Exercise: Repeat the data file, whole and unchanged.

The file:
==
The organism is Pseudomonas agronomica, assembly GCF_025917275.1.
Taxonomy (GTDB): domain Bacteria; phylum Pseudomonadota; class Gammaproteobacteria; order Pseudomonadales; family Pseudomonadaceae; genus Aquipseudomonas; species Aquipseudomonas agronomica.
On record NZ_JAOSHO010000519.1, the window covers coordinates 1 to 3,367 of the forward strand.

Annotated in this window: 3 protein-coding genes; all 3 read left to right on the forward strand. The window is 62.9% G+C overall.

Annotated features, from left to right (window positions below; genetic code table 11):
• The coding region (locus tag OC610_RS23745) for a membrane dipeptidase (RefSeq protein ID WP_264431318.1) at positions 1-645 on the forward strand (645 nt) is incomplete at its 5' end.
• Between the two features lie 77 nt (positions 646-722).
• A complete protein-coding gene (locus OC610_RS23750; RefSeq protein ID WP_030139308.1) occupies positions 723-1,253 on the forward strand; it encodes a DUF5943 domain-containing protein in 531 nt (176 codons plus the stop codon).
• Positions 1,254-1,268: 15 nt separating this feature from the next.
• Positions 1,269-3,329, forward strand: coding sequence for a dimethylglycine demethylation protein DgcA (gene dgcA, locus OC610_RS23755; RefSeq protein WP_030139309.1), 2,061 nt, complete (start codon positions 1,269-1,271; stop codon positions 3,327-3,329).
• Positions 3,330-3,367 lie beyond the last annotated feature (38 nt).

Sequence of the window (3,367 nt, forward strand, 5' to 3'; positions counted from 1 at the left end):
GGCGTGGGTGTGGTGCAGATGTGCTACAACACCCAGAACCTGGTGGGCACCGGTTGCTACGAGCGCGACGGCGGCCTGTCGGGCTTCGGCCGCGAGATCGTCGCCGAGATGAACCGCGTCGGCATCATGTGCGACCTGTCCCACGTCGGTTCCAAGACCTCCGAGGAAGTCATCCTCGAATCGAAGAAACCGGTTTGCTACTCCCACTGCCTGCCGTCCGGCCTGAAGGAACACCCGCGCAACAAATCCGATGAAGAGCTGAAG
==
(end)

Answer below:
The organism is Pseudomonas agronomica, assembly GCF_025917275.1.
Taxonomy (GTDB): domain Bacteria; phylum Pseudomonadota; class Gammaproteobacteria; order Pseudomonadales; family Pseudomonadaceae; genus Aquipseudomonas; species Aquipseudomonas agronomica.
On record NZ_JAOSHO010000519.1, the window covers coordinates 1 to 3,367 of the forward strand.

Annotated in this window: 3 protein-coding genes; all 3 read left to right on the forward strand. The window is 62.9% G+C overall.

Annotated features, from left to right (window positions below; genetic code table 11):
• The coding region (locus tag OC610_RS23745) for a membrane dipeptidase (RefSeq protein ID WP_264431318.1) at positions 1-645 on the forward strand (645 nt) is incomplete at its 5' end.
• Between the two features lie 77 nt (positions 646-722).
• A complete protein-coding gene (locus OC610_RS23750; RefSeq protein ID WP_030139308.1) occupies positions 723-1,253 on the forward strand; it encodes a DUF5943 domain-containing protein in 531 nt (176 codons plus the stop codon).
• Positions 1,254-1,268: 15 nt separating this feature from the next.
• Positions 1,269-3,329, forward strand: coding sequence for a dimethylglycine demethylation protein DgcA (gene dgcA, locus OC610_RS23755; RefSeq protein WP_030139309.1), 2,061 nt, complete (start codon positions 1,269-1,271; stop codon positions 3,327-3,329).
• Positions 3,330-3,367 lie beyond the last annotated feature (38 nt).

Sequence of the window (3,367 nt, forward strand, 5' to 3'; positions counted from 1 at the left end):
GGCGTGGGTGTGGTGCAGATGTGCTACAACACCCAGAACCTGGTGGGCACCGGTTGCTACGAGCGCGACGGCGGCCTGTCGGGCTTCGGCCGCGAGATCGTCGCCGAGATGAACCGCGTCGGCATCATGTGCGACCTGTCCCACGTCGGTTCCAAGACCTCCGAGGAAGTCATCCTCGAATCGAAGAAACCGGTTTGCTACTCCCACTGCCTGCCGTCCGGCCTGAAGGAACACCCGCGCAACAAATCCGATGAAGAGCTGAAG